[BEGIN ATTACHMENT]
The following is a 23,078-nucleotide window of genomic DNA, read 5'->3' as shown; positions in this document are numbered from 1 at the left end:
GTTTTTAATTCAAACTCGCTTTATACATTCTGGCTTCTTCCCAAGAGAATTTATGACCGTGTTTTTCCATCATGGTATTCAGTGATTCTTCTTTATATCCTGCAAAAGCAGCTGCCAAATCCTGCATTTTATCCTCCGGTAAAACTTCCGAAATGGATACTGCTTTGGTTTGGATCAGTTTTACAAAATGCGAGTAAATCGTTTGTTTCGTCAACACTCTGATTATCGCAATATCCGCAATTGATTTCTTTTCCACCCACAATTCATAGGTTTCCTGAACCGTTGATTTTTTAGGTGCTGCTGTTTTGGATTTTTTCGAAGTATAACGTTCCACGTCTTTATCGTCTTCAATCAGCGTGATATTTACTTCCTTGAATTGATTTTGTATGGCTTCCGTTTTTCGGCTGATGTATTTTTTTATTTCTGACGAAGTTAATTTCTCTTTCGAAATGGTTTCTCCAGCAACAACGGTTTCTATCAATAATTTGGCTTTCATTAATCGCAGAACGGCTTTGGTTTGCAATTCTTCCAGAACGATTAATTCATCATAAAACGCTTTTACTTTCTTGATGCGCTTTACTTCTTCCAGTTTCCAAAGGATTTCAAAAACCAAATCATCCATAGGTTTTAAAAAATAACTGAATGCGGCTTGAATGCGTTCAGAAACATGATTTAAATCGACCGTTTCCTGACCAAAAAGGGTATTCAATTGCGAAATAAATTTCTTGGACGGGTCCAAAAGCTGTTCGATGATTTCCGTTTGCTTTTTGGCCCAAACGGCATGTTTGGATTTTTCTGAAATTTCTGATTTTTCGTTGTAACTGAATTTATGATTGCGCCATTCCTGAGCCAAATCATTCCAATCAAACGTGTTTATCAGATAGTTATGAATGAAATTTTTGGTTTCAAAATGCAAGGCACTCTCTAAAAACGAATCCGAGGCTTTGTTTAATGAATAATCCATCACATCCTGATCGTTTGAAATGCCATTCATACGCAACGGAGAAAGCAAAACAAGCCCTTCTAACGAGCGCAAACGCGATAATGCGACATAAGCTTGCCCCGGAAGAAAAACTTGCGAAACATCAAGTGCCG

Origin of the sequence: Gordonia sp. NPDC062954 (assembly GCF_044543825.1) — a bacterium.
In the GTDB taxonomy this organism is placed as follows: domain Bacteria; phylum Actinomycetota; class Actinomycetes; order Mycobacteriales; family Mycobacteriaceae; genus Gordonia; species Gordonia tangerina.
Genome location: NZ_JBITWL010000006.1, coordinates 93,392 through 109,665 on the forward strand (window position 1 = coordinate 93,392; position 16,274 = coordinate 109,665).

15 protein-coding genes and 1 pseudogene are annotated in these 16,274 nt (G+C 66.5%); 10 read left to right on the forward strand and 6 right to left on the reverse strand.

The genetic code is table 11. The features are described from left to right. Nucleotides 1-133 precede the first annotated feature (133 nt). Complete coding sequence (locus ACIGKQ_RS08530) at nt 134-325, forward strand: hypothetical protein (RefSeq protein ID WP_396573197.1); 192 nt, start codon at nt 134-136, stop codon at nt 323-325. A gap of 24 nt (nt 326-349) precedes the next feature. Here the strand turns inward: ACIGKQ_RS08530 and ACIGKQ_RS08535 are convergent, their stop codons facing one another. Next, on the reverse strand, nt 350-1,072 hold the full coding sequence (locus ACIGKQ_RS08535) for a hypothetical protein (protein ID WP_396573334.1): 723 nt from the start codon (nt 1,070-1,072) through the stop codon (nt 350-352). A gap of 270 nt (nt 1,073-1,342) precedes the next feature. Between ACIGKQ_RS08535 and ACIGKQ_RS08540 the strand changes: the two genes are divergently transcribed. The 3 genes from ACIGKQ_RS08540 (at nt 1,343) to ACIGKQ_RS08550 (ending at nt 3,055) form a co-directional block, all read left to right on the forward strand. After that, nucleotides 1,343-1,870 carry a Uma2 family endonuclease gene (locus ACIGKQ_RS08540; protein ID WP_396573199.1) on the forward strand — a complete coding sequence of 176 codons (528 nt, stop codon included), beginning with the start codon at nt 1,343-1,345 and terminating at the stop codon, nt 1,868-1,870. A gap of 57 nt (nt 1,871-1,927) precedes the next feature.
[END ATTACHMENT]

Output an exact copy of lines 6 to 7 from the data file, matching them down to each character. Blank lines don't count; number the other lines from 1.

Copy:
15 protein-coding genes and 1 pseudogene are annotated in these 16,274 nt (G+C 66.5%); 10 read left to right on the forward strand and 6 right to left on the reverse strand.

The genetic code is table 11. The features are described from left to right. Nucleotides 1-133 precede the first annotated feature (133 nt). Complete coding sequence (locus ACIGKQ_RS08530) at nt 134-325, forward strand: hypothetical protein (RefSeq protein ID WP_396573197.1); 192 nt, start codon at nt 134-136, stop codon at nt 323-325. A gap of 24 nt (nt 326-349) precedes the next feature. Here the strand turns inward: ACIGKQ_RS08530 and ACIGKQ_RS08535 are convergent, their stop codons facing one another. Next, on the reverse strand, nt 350-1,072 hold the full coding sequence (locus ACIGKQ_RS08535) for a hypothetical protein (protein ID WP_396573334.1): 723 nt from the start codon (nt 1,070-1,072) through the stop codon (nt 350-352). A gap of 270 nt (nt 1,073-1,342) precedes the next feature. Between ACIGKQ_RS08535 and ACIGKQ_RS08540 the strand changes: the two genes are divergently transcribed. The 3 genes from ACIGKQ_RS08540 (at nt 1,343) to ACIGKQ_RS08550 (ending at nt 3,055) form a co-directional block, all read left to right on the forward strand. After that, nucleotides 1,343-1,870 carry a Uma2 family endonuclease gene (locus ACIGKQ_RS08540; protein ID WP_396573199.1) on the forward strand — a complete coding sequence of 176 codons (528 nt, stop codon included), beginning with the start codon at nt 1,343-1,345 and terminating at the stop codon, nt 1,868-1,870. A gap of 57 nt (nt 1,871-1,927) precedes the next feature.